* Maybe you overestimate the market (X) and you are already selling to 100% of the people who need it plus a few more (X+t). Maybe you are only getting 1 in 20 people who need it, but those people never come into your stores (or your sales reps never call on them).

You have to do the work, get the data, learn the facts. It doesn't take very long...then all of your decision making is easy. Don't settle for guess.

There is NO OTHER WAY to figure this out except by you or someone on your team understanding the whole need-purchase cycle.

Do the detailed work and the answer falls into your lap.
Glenn Donovan
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Glenn Donovan Advisor
Vice President of Sales (fractional)
Hi Muzzamil - A few thoughts for you:

1. Voice of the "customer" is typically feedback from your customers - and you aren't talking about surveying your existing customers so it's really not "VOC" but just survey research. In your case, I like the idea of surveying your sales channel. They likely know what the competitive issues are and can give you some sense of what you can do without making a huge effort. An important consideration is whether they are independent reps or reps employed by the company.

2. I see you are with Stanley - they must have a market research group already. I'd ask one of those folks to construct a survey for you so you ask the questions in the best way possible. If this is an independent project, then you could use something like Survey Monkey for free or close to it, depending on how fancy you want to get. Just remember the feedback you will get may not be valid and reliable if you are doing this informally. It will give you "leads" to follow up and hypotheses to test out in other ways.. Remember to give the reps the ability to comment as well - comment feedback can be gold. I especially like doing this if they are independent reps as they usually carry competing products and know the value chain and local markets very well. But be careful, not all sales feedback is going to be useful.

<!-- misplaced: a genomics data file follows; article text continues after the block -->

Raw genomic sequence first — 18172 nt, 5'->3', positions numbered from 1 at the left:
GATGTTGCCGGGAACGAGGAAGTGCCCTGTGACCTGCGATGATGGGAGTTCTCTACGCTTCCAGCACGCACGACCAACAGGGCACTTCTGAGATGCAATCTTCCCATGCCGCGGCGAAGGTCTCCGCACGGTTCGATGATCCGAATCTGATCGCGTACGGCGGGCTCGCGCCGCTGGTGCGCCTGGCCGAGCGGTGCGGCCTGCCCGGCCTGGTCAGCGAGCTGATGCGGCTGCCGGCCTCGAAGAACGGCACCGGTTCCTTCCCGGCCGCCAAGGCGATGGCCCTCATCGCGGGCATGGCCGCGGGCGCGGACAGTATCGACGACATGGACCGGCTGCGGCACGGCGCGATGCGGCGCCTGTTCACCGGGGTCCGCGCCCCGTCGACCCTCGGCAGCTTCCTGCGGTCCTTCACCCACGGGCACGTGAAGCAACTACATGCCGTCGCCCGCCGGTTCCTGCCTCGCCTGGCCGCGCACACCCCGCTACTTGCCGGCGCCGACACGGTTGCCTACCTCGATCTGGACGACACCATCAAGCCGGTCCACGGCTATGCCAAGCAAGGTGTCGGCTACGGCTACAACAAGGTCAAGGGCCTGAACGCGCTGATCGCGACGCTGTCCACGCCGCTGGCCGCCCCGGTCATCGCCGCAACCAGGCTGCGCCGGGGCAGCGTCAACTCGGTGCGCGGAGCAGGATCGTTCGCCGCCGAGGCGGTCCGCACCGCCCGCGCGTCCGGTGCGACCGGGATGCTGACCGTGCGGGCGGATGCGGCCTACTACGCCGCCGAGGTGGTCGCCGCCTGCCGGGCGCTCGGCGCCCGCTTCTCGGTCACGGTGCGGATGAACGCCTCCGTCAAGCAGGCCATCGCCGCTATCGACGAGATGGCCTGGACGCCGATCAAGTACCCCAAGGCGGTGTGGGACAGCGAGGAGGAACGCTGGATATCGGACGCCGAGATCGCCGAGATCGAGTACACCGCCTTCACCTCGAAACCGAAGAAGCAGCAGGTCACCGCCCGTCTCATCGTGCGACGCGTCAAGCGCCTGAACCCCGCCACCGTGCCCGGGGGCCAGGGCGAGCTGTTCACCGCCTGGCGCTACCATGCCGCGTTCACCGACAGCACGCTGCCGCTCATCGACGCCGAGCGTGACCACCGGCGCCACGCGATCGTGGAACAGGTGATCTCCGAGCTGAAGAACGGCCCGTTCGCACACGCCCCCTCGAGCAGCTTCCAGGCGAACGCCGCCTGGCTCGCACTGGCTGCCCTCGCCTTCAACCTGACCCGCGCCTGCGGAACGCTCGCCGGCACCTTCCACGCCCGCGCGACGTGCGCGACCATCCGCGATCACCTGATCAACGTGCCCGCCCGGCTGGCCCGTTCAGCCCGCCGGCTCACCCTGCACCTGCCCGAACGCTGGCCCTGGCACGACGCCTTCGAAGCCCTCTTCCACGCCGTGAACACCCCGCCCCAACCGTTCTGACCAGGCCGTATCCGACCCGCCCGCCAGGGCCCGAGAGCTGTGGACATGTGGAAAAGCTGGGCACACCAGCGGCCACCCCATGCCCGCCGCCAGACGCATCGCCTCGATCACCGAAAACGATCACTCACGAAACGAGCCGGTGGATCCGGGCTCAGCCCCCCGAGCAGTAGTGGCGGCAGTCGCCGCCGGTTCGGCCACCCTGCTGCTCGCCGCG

3. David is spot on above when he calls on you to size the market properly. Make sure you understand the actual strategic situation you in as well - who are you up against and their product/value prop. If I was you and had some resources, I would very likely sponsor some targeted market research and/or focus groups - David is showing you how to do that informally, which you can do as well with just sweat and cooperation from sales folks.

Fyi, I should probably add that I'm a certified Net Promoter Customer Experience management consultant (among other things) and have been directly involved in creating and using survey research programs wrt loyalty, customer experience and for market research. Without knowing quite a bit more about your situation it's impossible to tell you what "questions" should be in the survey.
Muzzammil Hussain
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Muzzammil Hussain Entrepreneur
Product Manager at Stanley Black & Decker, Inc.
This was the first time i posted a question here and i am amazed by the rich and valuable answers. Thank you so much, Mark, Jerome, David and Glenn.
I wasn't very clear in explaining my inquiry. So, here it goes:

Stanley engineered fastening has new and advance series of rivets named speed rivets. They can save a lot of considerable time in riveting process. We are having competition in those but we are still the best in the market.
In the category of speed rivets we have neospeed rivets on which we have rights and no one has copied it.

These rivet's technical advantages(eg. shear and tensile strengths) is the best among any other kind of rivets. It is of course a little higher in price than tradition rivets.

The management of the company absolutely believes that we have a chance not just to grab the most of speed rivets market but also grab a considerable share of traditional rivets market.